More recently, García-Suárez et al. (2023) also analyzed the affective-emotional dimension, specifically mathematical anxiety and the level of self-confidence, in a sample of 174 first-year, undergraduate engineering students from one of the centers of the University Network of the University of Guadalajara (Mexico). They found, in general terms, a tendency toward a moderate level of math anxiety, but they also found very high levels of anxiety in some students. They also found statistically significant negative correlations between the levels of math anxiety and the degree of self-confidence; The authors show that even in mathematics-related careers, these students may present levels of anxiety that are important to evaluate with a view to improving the teaching/learning process.

Regarding recent studies carried out in Spain, a study evaluated attitudes toward mathematics in a sample of 81 university students belonging to the Primary Education degree, finding (Garcia-Manrubia et al., 2022): (a) values considered adequate for the motivation and confidence factors; (b) values considered medium for the low interest factor; and (c) medium-low values for the liking and anxiety factors. Likewise, this study highlighted the need, with a view to the training of future teachers, to further deepen the scoring of these constructs in future research, especially considering the socio-affective domain. Also using a sample of Spanish students, it is worth mentioning the study by Hossein-Mohand and Hossein-Mohand (2023), which aimed to analyze the effect of motivation on the perception of mathematics in high school students. The instrument consisted of 135 items with six dimensions and 31 indicators, following the procedure of Rosenbluth et al. (2016). This instrument was applied to 2039 students from various educational levels in the centers of the Autonomous City of Melilla. In this study, no correlations were found between sex, educational level, and motivation. The researchers reached the following conclusions: motivation levels could be influencing other study behaviors; there were no significant differences between sex and educational level, study time or motivation; there were no differences between motivation and mathematical learning; and there were certain differences between women and men in the teaching variable.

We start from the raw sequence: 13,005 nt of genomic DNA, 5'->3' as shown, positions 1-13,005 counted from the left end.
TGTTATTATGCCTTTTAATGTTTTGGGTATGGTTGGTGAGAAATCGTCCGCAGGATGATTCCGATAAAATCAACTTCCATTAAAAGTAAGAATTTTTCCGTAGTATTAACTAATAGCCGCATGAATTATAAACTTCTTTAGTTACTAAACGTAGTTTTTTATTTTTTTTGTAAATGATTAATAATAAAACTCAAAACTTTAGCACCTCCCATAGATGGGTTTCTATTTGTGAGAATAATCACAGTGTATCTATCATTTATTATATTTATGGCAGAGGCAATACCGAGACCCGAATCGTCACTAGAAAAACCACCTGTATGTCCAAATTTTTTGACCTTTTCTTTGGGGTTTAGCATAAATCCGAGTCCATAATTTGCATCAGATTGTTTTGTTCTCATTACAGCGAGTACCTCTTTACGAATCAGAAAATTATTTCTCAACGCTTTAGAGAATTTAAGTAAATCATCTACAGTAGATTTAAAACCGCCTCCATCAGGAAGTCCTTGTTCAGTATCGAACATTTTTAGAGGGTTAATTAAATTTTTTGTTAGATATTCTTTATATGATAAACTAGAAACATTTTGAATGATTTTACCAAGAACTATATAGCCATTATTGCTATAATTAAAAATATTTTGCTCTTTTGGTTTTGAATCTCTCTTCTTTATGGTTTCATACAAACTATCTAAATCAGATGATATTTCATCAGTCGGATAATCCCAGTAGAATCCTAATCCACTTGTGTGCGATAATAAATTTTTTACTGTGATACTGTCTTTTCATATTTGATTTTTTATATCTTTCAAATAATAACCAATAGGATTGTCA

Several instruments have been applied for the evaluation of the above variables, which are as follows: Scale of attitude toward mathematics (Auzmendi, 1992), Scale of attitude toward statistics (Auzmendi, 1992; Darias Morales, 2000), Scale for Assessing Math Anxiety in Secondary education (SAMAS) (Yáñez-Marquina and Villardón-Gallego, 2017) and General Self-Efficacy Scale (EAG) (Baessler and Schwarzer, 1996; Espada et al., 2012). Other instruments to consider are, for example, the Math anxiety subscale of the Fennema-Sherman Mathematics Attitude Scale (MAS; Fennema and Sherman, 1976), which was considered for application, although it was finally discarded because of the greater suitability of the previous instrument for math anxiety, as it has already been applied and adapted to the context of Spanish education and society, showing excellent results. The scale of attitude toward mathematics (Auzmendi, 1992) and scale of attitude toward statistics (Auzmendi, 1992) are brief self-reports in a 25-item format used to assess the relevant dimensions of attitudes toward mathematics and statistics. Moreover, these instruments have been applied in the Spanish context, both in primary and secondary education and at post-compulsory levels, which is an indicator of the suitability and effectiveness of both tools. Other instruments selected, such as the mathematical anxiety and self-perceived efficacy instruments, were reduced versions that have been widely administered in the Spanish context and cover the most relevant dimensions of these constructs. Specifically, in the case of mathematics, it is especially relevant to understand the existing attitudes and social and emotional competencies of students in this area. Another noteworthy study is that of Ren et al. (2016), which used the previously adapted Fennema-Sherman scale of mathematical attitudes for primary school teachers. This study was divided into three phases: the first pilot phase to check whether the modifications made were adequate; the second phase with 225 teachers as a sample for a subsequent factor analysis; and the third phase for an invariance analysis with 171 teachers as a sample. The overall results suggested that the revised scale could be used by researchers and program evaluators to reliably measure attitudes toward mathematics among elementary school teachers and could be a valuable tool for assessing the effectiveness of professional development. Regarding the variables of attitudes toward statistics and mathematics, Flores and Auzmendi (2015) verified the suitability of the variables described above for attitudes toward mathematics. In Darias Morales’s (2000) study, the same was done for the variables with respect to attitudes toward statistics. Regarding mathematical anxiety, the model used, with duly justified variables, appeared in the study of Yáñez-Marquina and Villardón-Gallego (2017), in which the influences of other scales on its elaboration were also discussed. The Generalized Self-Efficacy Scale (GSES) has been considered (Baessler and Schwarzer, 1996; Espada et al., 2012), and validated by Espada et al. in Spain.